Gnocchi with Lobster
Published by Bloomsbury USA
This recipe illustrates how simple cooking can be when you bring together a few ingredients that were meant for each other. Be careful not to overcook the lobster; it can toughen up very easily. When you buy gnocchi in stores, it’s often so heavy that it makes you uncomfortably full. But properly made gnocchi are light and fluffy. The key is not to overwork the potatoes—mash them just enough, knead the dough just enough, and roll the individual pieces just enough. As soon as each step is completed, stop. Gnocchi can be enjoyed with simple toppings like butter and cheese, chopped fresh tomatoes, or shaved truffles, as well as lobster sauce.
Serves4 to 6
OccasionCooking for a date, Formal Dinner Party
Recipe CourseHot Appetizer, Main Course
Dietary ConsiderationLactose-free, Peanut Free, Soy Free, Tree Nut Free
Taste and TextureRich, Savory
Type of DishFresh Pasta
- 2 live lobsters (1½ Ib/675g each)
- Fine sea salt
- 70 to 80 gnocchi (recipe follows)
- 5 tablespoons olive oil
- 1 shallot, peeled and thinly sliced
- 2 plum tomatoes, cut into ¼-inch/0.5-cm dice
- ¼ teaspoon crushed red pepper
- Splash of dry white wine
- 3 tablespoons minced flat-leaf parsley
- 1½ pounds/675g Yukon Gold potatoes
- Fine sea salt
- 8 ounces/225g [about 1¾ cups) all-purpose flour
- 1 egg, at room temperature
Gnocchi: Place the potatoes in a pot and cover them by 1 to 2 inches/2.5 to 5 cm with cold water, salt the water and place the pot over high heat. Bring the water to a boil and cook until the potatoes are done, 15 to 20 minutes. Test the potatoes for doneness by inserting a sharp, thin-bladed knife into them.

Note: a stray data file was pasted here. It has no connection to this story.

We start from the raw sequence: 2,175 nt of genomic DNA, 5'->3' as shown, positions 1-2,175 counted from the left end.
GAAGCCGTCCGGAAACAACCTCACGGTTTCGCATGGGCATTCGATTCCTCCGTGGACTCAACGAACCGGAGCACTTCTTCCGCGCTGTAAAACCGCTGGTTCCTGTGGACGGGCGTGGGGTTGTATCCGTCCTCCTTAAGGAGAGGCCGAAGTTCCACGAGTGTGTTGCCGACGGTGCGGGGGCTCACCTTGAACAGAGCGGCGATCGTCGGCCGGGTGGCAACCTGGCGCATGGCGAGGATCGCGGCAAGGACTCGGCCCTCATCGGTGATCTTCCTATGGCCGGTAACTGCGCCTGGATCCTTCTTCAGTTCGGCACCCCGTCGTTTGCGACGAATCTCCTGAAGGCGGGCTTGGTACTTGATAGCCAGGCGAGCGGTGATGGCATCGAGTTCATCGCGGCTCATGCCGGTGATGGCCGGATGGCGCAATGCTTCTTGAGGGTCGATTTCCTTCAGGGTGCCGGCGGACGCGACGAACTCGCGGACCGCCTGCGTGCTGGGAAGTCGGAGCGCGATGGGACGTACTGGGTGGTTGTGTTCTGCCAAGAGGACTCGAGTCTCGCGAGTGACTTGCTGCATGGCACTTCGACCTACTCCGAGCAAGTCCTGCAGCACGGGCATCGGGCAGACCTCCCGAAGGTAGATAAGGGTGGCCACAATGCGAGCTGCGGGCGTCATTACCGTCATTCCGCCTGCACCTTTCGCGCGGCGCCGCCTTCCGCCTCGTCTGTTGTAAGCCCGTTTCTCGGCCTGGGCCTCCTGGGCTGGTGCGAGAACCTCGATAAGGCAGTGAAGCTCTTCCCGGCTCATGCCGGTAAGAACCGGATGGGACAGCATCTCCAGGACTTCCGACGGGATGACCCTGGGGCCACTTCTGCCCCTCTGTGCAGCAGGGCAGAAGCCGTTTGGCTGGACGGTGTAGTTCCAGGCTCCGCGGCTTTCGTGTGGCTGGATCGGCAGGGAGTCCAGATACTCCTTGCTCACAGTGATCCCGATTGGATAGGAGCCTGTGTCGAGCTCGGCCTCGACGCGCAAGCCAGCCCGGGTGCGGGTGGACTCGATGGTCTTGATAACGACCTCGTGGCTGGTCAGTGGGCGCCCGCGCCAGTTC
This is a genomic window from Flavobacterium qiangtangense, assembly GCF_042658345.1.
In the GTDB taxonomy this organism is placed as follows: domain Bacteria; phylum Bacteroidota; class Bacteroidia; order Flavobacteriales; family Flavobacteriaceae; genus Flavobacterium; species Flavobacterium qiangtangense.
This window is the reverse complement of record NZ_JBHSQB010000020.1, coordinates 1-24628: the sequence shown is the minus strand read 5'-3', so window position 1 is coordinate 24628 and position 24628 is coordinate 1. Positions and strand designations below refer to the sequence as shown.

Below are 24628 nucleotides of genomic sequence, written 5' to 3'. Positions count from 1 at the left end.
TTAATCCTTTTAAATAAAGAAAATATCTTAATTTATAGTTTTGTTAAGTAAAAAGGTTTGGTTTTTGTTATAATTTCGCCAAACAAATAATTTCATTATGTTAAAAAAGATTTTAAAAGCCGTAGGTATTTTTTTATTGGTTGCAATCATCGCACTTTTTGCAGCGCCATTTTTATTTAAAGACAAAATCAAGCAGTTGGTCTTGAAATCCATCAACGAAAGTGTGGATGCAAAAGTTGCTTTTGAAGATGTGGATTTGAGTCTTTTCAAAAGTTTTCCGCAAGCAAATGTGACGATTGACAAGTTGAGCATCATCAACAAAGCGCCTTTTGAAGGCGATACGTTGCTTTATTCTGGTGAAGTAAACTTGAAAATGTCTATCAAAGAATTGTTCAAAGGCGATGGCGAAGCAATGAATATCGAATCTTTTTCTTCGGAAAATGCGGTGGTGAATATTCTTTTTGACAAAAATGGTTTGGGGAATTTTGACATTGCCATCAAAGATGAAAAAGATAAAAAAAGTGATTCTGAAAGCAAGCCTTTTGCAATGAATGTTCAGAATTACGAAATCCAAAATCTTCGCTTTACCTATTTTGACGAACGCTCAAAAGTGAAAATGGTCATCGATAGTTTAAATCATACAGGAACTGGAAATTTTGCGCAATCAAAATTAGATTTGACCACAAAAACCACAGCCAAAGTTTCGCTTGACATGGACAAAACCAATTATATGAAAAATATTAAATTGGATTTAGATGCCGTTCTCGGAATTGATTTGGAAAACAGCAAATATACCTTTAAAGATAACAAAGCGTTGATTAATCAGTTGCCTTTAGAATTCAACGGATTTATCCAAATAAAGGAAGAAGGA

Drain the potatoes and allow them to cool.
Peel the potatoes using a paring knife and transfer them to a large bowl. Crush them with a masher, being careful not to overwork them.
Lightly flour a work surface and mound the potatoes in the center of it. Sprinkle the flour over the potatoes and gently knead them together. Make a well in the center of the potato-flour mound. Crack the egg into a small bowl, beat it, and pour it into the well. Use a fork to work the egg into the potato-flour mound. As soon as it is incorporated, begin using your hands to knead the dough until it is no longer sticky. Divide the dough into 6 equal portions.
Roll out each portion of dough, one by one, into a rope-like length ½ inch/1 cm in diameter. Re-flour the work surface periodically to keep the dough from sticking.
Cut each rope into 1-inch/2.5-cm pieces and roll each piece into a small ball. If you would like to create a ridged surface to catch sauces, roll each gnocchi off the back of a fork, pressing gently so the tines make an impression.
Lobster Sauce: Bring a pot of water large enough to hold the lobsters to a boil over high heat. Add the lobsters, cover the pot, and cook for 8 to 10 minutes. Remove the lobsters from the pot and set aside to cool.
While the lobsters are cooling, bring a large pot of salted water to a boil over high heat.
When the lobsters are cool enough to handle, remove the meat from the body and claws. Cut the meat into bite-size pieces.
Add the gnocchi to the boiling salted water and cook until they rise to the surface, about 5 minutes.
Meanwhile, warm the olive oil in a sauté pan deep and wide enough to hold all of the ingredients over medium heat. Add the shallot and cook until golden brown, about 3 minutes. Add the tomatoes and cook for 2 minutes. Add the lobster, red pepper, and wine. Cook for 2 minutes, but no longer or the lobster meat will toughen.
Turn off the heat under both the gnocchi and the lobster sauce. Transfer the gnocchi to the sauté pan using a slotted spoon. Add the parsley, season with salt, and toss. Serve family-style from a large serving bowl, or divide among individual bowls.
Wine Suggestion: Müller-Thurgau
Storing Extra Gnocchi: If not cooking the gnocchi immediately, it must be frozen. Place the gnocchi on a cookie sheet and transfer to the freezer. Let them harden over the course of 3 or 4 hours, then store them in a plastic bag in the freezer until ready to use.
2001 Silvano Marchetto